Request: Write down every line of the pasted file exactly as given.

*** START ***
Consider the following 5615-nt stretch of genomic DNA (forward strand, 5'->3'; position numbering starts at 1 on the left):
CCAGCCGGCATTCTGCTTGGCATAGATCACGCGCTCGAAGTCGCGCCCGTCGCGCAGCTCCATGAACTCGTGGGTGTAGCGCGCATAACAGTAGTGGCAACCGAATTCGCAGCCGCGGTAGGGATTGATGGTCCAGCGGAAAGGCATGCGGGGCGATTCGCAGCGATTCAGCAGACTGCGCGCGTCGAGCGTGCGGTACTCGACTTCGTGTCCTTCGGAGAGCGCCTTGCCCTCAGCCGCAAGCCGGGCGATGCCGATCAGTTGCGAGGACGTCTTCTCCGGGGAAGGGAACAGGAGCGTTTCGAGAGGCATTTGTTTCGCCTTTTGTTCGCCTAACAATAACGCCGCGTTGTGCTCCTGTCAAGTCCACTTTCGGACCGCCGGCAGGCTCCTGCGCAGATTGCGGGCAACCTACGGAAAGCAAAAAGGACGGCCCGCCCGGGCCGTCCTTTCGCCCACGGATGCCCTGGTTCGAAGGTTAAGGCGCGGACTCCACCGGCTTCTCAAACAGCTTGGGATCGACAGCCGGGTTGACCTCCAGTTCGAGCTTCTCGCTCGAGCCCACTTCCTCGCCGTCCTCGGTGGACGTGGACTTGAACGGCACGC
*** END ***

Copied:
Consider the following 5615-nt stretch of genomic DNA (forward strand, 5'->3'; position numbering starts at 1 on the left):
CCAGCCGGCATTCTGCTTGGCATAGATCACGCGCTCGAAGTCGCGCCCGTCGCGCAGCTCCATGAACTCGTGGGTGTAGCGCGCATAACAGTAGTGGCAACCGAATTCGCAGCCGCGGTAGGGATTGATGGTCCAGCGGAAAGGCATGCGGGGCGATTCGCAGCGATTCAGCAGACTGCGCGCGTCGAGCGTGCGGTACTCGACTTCGTGTCCTTCGGAGAGCGCCTTGCCCTCAGCCGCAAGCCGGGCGATGCCGATCAGTTGCGAGGACGTCTTCTCCGGGGAAGGGAACAGGAGCGTTTCGAGAGGCATTTGTTTCGCCTTTTGTTCGCCTAACAATAACGCCGCGTTGTGCTCCTGTCAAGTCCACTTTCGGACCGCCGGCAGGCTCCTGCGCAGATTGCGGGCAACCTACGGAAAGCAAAAAGGACGGCCCGCCCGGGCCGTCCTTTCGCCCACGGATGCCCTGGTTCGAAGGTTAAGGCGCGGACTCCACCGGCTTCTCAAACAGCTTGGGATCGACAGCCGGGTTGACCTCCAGTTCGAGCTTCTCGCTCGAGCCCACTTCCTCGCCGTCCTCGGTGGACGTGGACTTGAACGGCACGC